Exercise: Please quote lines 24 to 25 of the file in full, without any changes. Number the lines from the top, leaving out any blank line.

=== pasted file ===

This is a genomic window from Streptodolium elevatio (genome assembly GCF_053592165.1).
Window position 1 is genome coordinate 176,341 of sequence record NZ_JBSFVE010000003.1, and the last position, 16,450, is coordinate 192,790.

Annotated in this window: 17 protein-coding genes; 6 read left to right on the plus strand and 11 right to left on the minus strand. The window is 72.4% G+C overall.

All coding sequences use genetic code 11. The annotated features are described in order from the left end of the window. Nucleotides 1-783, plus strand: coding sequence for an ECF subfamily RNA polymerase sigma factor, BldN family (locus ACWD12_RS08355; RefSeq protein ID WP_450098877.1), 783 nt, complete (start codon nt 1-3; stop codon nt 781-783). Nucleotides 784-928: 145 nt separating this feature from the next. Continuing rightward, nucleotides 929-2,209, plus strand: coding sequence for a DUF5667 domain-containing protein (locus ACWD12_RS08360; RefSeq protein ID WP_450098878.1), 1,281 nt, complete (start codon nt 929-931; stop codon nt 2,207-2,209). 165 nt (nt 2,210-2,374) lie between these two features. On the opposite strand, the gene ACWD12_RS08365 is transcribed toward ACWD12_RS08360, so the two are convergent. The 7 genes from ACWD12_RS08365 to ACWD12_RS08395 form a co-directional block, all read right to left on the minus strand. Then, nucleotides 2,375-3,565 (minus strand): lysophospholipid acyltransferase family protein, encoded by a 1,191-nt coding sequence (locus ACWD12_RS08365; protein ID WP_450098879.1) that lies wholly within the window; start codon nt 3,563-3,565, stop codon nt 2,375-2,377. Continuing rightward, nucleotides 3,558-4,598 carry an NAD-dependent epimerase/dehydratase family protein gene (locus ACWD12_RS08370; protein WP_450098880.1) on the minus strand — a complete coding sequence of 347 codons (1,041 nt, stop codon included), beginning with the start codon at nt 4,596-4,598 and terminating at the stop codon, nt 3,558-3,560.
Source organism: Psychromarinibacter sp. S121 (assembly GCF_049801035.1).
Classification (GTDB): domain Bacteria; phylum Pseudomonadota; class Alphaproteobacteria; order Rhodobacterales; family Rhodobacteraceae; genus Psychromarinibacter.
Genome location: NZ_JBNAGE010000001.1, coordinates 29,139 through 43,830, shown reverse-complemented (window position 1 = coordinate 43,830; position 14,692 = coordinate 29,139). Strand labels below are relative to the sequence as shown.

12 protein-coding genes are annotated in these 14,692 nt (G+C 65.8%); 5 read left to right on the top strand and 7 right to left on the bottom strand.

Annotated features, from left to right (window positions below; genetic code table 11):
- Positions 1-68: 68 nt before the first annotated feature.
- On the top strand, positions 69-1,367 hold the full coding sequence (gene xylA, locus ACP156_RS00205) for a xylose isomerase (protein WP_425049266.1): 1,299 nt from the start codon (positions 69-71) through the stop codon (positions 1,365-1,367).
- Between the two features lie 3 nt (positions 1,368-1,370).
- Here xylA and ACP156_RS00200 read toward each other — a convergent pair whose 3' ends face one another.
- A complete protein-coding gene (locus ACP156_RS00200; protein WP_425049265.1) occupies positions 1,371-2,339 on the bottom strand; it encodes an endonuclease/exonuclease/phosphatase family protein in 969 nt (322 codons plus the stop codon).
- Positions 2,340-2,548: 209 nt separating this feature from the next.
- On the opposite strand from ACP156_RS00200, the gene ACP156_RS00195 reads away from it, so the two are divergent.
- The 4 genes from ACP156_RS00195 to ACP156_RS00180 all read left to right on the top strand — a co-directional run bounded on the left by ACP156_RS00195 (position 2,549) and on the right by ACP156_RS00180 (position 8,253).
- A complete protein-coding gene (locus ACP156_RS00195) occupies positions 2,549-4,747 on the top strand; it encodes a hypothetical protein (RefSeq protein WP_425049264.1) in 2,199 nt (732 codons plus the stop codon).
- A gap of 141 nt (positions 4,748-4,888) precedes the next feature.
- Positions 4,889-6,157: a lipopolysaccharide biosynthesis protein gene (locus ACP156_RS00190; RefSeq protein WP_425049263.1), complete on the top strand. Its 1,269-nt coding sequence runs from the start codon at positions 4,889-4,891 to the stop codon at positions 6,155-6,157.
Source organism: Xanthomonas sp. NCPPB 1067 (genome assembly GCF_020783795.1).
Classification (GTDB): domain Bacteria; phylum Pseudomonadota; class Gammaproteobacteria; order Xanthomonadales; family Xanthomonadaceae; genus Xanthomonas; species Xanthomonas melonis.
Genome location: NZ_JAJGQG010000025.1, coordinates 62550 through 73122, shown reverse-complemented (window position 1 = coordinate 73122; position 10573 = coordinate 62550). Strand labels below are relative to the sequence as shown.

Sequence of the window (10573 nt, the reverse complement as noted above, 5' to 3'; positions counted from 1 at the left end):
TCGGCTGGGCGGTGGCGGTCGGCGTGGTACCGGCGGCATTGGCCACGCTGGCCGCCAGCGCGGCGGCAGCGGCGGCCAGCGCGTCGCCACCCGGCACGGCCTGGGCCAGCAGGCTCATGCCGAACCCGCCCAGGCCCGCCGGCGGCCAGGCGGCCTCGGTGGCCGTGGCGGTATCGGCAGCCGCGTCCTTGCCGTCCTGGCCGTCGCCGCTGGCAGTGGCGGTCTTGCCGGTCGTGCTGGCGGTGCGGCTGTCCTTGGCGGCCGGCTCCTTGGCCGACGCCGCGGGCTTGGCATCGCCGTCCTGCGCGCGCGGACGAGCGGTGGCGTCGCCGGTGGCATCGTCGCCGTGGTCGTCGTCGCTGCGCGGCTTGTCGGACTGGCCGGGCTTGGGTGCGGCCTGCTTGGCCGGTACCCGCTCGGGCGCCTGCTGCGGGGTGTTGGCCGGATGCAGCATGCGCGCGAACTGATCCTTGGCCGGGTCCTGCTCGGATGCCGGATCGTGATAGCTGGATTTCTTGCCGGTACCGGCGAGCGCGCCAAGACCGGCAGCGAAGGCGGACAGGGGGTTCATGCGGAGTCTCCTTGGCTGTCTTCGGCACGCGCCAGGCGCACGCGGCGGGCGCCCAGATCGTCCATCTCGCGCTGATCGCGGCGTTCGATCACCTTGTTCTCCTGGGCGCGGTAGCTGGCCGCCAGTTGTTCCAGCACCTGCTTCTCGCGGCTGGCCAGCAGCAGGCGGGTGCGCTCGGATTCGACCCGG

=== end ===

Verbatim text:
Sequence of the window (10573 nt, the reverse complement as noted above, 5' to 3'; positions counted from 1 at the left end):
TCGGCTGGGCGGTGGCGGTCGGCGTGGTACCGGCGGCATTGGCCACGCTGGCCGCCAGCGCGGCGGCAGCGGCGGCCAGCGCGTCGCCACCCGGCACGGCCTGGGCCAGCAGGCTCATGCCGAACCCGCCCAGGCCCGCCGGCGGCCAGGCGGCCTCGGTGGCCGTGGCGGTATCGGCAGCCGCGTCCTTGCCGTCCTGGCCGTCGCCGCTGGCAGTGGCGGTCTTGCCGGTCGTGCTGGCGGTGCGGCTGTCCTTGGCGGCCGGCTCCTTGGCCGACGCCGCGGGCTTGGCATCGCCGTCCTGCGCGCGCGGACGAGCGGTGGCGTCGCCGGTGGCATCGTCGCCGTGGTCGTCGTCGCTGCGCGGCTTGTCGGACTGGCCGGGCTTGGGTGCGGCCTGCTTGGCCGGTACCCGCTCGGGCGCCTGCTGCGGGGTGTTGGCCGGATGCAGCATGCGCGCGAACTGATCCTTGGCCGGGTCCTGCTCGGATGCCGGATCGTGATAGCTGGATTTCTTGCCGGTACCGGCGAGCGCGCCAAGACCGGCAGCGAAGGCGGACAGGGGGTTCATGCGGAGTCTCCTTGGCTGTCTTCGGCACGCGCCAGGCGCACGCGGCGGGCGCCCAGATCGTCCATCTCGCGCTGATCGCGGCGTTCGATCACCTTGTTCTCCTGGGCGCGGTAGCTGGCCGCCAGTTGTTCCAGCACCTGCTTCTCGCGGCTGGCCAGCAGCAGGCGGGTGCGCTCGGATTCGACCCGG